My initial response ran the gamut from wanting to stab him in the neck to wishing my guardian angel would stab him in the neck for me. But then I remembered that I was trying to move beyond neck stabbing. (That should totally be the title of Dr. Phil's next book: "Beyond Neck Stabbing." Patent pending, Phil.)

Enter Marpac Corporation, the maker of the SleepMate 980A. Perhaps it is the very model Frank Black got. But mine wasn't available at the local stereo store (primarily because stereo stores don't exist anymore). It also wasn't available at Target or Bed, Bath, and Et Cetera. But it was available for free home delivery from

It arrived yesterday. My wife told me, "It's smaller than I expected." (Hearing that from her brought back memories of our wedding night.) She was expecting something as large as a dehumidifier. I can understand: Miami Sound Machine was, like, 10 guys.

Because my blog aspires to greatness, I've included something called "pictures." It's a revolutionary new technology that allows me to describe things in a real half-assed way. I think it's really going to catch on. I know I appreciate it.

Here it is in all its glory: behold the SleepMate 980A and weep!

Of course, it's hard to tell here how large it is. (That was my line on our wedding night.) To put it in perspective, you need to see it next to an everyday object. Like, say, a pair of my glasses.

What ruins the comparison, though, is when I tell you that that pair is my novelty oversized pair.

The SleepMate 980A has TWO different thingies to twist to adjust the sound, and it has two volume settings, too. (Okay, so it's not Frank Black's model; he could turn his up to 10.) Previous nights in our new house I've slept up to 11 hours and woken up exhausted. (Sleeping 11 hours is not recommended for those who have to be somewhere before 1:30 in the afternoon.) Last night I slept for 7 hours and dreamed the entire time. (Dreams are supposed to be signs of restful sleep, which then points out a glaring inconsistency in Christian doctrine when "O Little Town of Bethlehem" claims deep sleeps are dreamless. Ergo, there is no God.)

So now I'm one of those freaky old people who has specialized machines to do jobs most people don't even know were desirable. But it was either that or stab some necks.

NOTE: All of this was made possible by a generous grant to my bank account by God, who has heard my constant pleas that He "hook a brotha up" and somewhat attenuated my crushing poverty. Yea, God!

Title quote from the Frank Black song "White Noise Maker."

Tuesday, September 20, 2011

Router-Watch: Day Whatever

No router yet. But word on the street (read: text from my wife) says my sleep machine arrived in the mail today. Expect a breathless review tomorrow. Anything to distract us from this awful anxiety we all feel regarding my router's delivery.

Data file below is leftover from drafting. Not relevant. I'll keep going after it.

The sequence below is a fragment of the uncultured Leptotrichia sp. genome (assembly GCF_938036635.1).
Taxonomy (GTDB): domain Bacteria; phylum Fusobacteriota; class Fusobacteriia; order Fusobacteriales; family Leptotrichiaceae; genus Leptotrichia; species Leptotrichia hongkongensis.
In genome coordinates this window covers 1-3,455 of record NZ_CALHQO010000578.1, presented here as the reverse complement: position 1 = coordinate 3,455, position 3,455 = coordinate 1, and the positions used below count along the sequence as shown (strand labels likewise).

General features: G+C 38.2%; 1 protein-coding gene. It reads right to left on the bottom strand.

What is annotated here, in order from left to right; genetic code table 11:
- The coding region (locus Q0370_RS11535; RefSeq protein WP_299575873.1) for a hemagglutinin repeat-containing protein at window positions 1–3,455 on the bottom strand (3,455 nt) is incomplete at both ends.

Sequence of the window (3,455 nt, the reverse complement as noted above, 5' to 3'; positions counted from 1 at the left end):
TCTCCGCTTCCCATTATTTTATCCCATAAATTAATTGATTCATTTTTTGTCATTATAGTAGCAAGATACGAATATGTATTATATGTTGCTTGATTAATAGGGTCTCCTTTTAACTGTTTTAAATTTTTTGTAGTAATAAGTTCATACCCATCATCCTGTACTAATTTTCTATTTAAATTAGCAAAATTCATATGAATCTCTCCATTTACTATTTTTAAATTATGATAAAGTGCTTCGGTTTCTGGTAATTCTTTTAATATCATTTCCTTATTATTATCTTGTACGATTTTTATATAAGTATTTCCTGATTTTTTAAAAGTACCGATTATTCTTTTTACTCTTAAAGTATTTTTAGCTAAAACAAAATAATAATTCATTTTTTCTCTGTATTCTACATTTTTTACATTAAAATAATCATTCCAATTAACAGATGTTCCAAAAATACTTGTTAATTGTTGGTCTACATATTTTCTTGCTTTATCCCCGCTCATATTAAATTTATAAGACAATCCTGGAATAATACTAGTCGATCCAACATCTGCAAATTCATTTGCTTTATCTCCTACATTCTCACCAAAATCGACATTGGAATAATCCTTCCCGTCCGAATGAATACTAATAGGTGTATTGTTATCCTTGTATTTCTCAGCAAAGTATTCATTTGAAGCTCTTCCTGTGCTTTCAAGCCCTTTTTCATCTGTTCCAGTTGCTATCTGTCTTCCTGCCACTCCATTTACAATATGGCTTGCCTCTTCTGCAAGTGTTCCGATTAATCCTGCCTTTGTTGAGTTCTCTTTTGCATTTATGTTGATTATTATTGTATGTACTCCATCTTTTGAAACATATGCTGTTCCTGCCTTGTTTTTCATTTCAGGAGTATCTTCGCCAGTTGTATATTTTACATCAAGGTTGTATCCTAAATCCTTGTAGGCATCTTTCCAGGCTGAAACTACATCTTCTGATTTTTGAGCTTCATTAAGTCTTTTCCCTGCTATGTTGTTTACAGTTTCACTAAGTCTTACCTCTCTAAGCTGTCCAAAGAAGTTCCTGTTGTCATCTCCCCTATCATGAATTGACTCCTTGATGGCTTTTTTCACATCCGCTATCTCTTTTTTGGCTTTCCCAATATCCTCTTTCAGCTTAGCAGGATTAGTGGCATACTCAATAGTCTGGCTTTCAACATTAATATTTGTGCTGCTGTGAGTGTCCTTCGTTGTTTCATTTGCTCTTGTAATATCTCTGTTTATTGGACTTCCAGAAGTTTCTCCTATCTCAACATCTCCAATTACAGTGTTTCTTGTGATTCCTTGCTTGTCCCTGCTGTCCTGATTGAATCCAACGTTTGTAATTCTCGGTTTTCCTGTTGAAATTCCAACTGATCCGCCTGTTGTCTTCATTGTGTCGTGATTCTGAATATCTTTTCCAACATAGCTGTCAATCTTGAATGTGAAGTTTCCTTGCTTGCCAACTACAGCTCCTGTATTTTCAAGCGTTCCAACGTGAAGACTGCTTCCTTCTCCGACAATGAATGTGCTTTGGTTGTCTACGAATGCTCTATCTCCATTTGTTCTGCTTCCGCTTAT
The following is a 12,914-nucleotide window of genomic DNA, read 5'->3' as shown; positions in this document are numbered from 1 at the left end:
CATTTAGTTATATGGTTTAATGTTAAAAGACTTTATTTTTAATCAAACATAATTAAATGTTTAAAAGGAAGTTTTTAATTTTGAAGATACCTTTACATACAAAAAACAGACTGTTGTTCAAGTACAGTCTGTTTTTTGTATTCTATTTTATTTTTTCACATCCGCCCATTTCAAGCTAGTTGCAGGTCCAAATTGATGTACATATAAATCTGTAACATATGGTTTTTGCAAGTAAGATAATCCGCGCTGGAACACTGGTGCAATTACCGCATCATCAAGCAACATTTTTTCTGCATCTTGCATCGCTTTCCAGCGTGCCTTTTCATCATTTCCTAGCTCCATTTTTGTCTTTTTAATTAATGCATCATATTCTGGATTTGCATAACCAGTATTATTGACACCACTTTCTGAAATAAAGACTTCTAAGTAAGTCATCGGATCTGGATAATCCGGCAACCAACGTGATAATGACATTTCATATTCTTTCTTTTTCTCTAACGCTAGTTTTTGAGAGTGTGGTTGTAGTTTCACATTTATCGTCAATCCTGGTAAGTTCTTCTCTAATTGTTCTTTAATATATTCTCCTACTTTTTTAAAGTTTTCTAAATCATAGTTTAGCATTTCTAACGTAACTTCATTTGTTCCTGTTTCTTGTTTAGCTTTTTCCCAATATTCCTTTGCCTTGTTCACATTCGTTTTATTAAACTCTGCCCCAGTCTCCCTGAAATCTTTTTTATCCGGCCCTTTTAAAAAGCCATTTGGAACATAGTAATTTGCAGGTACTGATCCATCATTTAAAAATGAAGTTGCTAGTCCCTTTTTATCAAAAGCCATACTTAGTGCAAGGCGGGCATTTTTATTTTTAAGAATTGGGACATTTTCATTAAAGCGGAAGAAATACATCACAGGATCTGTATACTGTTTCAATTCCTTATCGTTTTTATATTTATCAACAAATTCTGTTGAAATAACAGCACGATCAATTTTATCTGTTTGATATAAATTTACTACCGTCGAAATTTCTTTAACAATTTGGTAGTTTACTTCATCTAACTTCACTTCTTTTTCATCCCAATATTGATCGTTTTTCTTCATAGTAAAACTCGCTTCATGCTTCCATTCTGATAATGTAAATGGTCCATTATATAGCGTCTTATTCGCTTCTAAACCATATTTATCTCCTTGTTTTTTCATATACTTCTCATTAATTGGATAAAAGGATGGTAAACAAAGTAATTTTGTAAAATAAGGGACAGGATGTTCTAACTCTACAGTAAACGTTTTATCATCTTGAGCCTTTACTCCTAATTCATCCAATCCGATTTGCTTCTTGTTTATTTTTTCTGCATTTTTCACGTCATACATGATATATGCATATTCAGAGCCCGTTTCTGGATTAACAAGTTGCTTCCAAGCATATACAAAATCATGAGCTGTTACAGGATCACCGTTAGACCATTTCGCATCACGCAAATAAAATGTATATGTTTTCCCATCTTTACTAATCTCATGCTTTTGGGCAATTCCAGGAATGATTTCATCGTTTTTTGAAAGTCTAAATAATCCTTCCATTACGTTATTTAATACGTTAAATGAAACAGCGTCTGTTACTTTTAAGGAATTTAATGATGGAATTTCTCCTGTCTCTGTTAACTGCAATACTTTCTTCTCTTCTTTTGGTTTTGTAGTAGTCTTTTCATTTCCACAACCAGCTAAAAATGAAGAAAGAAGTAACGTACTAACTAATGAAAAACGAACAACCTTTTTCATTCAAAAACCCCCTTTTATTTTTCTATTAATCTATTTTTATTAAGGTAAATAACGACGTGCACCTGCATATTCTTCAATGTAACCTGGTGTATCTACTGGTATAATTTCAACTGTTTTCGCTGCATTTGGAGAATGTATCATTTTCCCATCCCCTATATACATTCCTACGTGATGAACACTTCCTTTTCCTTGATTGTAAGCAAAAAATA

Relationship Advice From an Economist

From Gary J. Miller's Managerial Dilemmas: The Political Economy of Hierarchy we get this tip sure to provide marital bliss:

Hanging up the phone is crucial, because keeping the conversation going is a tacit admission that the commitment is negotiable. (p. 45)
Seriously, though, I'm enjoying this book more than I usually enjoy required reading. I almost read ahead. (Almost.)

Monday, September 19, 2011

Seriously, Better Things Are Coming Soon

My router is supposed to show up at the local Wal-Mart sometime between tomorrow and next Monday. With a router, I'll have Internet in my office, and then I'll be blogging, like, thirty-six posts a day. I promise.

Thursday, September 15, 2011

What Am I, an Indian?

I just had to ride the shuttle to campus sitting in the shuttle stairwell, along with another passenger. The shuttle looked a little something like this.

Tuesday, September 13, 2011

Childhood Misperceptions

I don't know if I ever told you about this, but I have two jobs now. One of them is teaching economics at my graduate university, and the other is "Program Manager" for a financial company.

I'll be the first to tell you that I have no idea what the hell a program manager does. What programs am I managing? Or is it more like if we had any programs, I'd be the guy doing the managing? Anyway, all I know is I spend periods of time trying to figure out what the CEO wants me to do and then some more time trying to do that.

A few weeks ago, what he wanted was for me to accompany him to a client meeting in the District. So I shaved, put on a suit, and Metroed my ass in there.

It was late summer, so there were plenty of tourists around. And I could clearly remember my time as a tourist around Washington. I would see two guys in suits walking along a sidewalk, talking business, and I would think, "Those two guys are powerful people making a lasting impact on human civilization." Or something like that. I mean, I was only twelve, so it probably came out as something closer to, "Dude!" But the idea was there, inchoate.